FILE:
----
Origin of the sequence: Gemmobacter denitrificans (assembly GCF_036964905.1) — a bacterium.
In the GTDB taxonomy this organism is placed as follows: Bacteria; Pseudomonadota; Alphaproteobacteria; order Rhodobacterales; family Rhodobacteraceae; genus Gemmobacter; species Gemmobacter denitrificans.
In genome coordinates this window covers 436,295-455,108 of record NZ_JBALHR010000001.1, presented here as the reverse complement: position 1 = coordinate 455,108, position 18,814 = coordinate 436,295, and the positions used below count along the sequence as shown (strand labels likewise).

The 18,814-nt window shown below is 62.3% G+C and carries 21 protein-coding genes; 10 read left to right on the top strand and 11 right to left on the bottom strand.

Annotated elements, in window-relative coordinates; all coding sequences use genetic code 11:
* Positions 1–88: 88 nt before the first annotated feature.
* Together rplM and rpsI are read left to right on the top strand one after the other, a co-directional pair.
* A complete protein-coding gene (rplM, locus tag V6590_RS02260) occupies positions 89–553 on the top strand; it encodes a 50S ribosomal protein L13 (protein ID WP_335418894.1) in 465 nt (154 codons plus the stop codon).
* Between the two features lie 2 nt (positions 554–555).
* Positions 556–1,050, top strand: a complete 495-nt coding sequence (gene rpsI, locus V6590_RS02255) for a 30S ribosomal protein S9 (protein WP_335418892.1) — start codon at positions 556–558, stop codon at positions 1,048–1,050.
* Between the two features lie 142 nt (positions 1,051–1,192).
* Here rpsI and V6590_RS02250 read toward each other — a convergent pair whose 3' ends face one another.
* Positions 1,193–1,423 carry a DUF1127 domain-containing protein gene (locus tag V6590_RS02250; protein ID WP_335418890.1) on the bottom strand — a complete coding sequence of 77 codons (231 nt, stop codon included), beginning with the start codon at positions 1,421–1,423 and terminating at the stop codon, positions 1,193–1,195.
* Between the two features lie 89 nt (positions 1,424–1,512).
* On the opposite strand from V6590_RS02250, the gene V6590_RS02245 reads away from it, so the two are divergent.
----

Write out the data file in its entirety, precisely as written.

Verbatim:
Origin of the sequence: Gemmobacter denitrificans (assembly GCF_036964905.1) — a bacterium.
In the GTDB taxonomy this organism is placed as follows: Bacteria; Pseudomonadota; Alphaproteobacteria; order Rhodobacterales; family Rhodobacteraceae; genus Gemmobacter; species Gemmobacter denitrificans.
In genome coordinates this window covers 436,295-455,108 of record NZ_JBALHR010000001.1, presented here as the reverse complement: position 1 = coordinate 455,108, position 18,814 = coordinate 436,295, and the positions used below count along the sequence as shown (strand labels likewise).

The 18,814-nt window shown below is 62.3% G+C and carries 21 protein-coding genes; 10 read left to right on the top strand and 11 right to left on the bottom strand.

Annotated elements, in window-relative coordinates; all coding sequences use genetic code 11:
* Positions 1–88: 88 nt before the first annotated feature.
* Together rplM and rpsI are read left to right on the top strand one after the other, a co-directional pair.
* A complete protein-coding gene (rplM, locus tag V6590_RS02260) occupies positions 89–553 on the top strand; it encodes a 50S ribosomal protein L13 (protein ID WP_335418894.1) in 465 nt (154 codons plus the stop codon).
* Between the two features lie 2 nt (positions 554–555).
* Positions 556–1,050, top strand: a complete 495-nt coding sequence (gene rpsI, locus V6590_RS02255) for a 30S ribosomal protein S9 (protein WP_335418892.1) — start codon at positions 556–558, stop codon at positions 1,048–1,050.
* Between the two features lie 142 nt (positions 1,051–1,192).
* Here rpsI and V6590_RS02250 read toward each other — a convergent pair whose 3' ends face one another.
* Positions 1,193–1,423 carry a DUF1127 domain-containing protein gene (locus tag V6590_RS02250; protein ID WP_335418890.1) on the bottom strand — a complete coding sequence of 77 codons (231 nt, stop codon included), beginning with the start codon at positions 1,421–1,423 and terminating at the stop codon, positions 1,193–1,195.
* Between the two features lie 89 nt (positions 1,424–1,512).
* On the opposite strand from V6590_RS02250, the gene V6590_RS02245 reads away from it, so the two are divergent.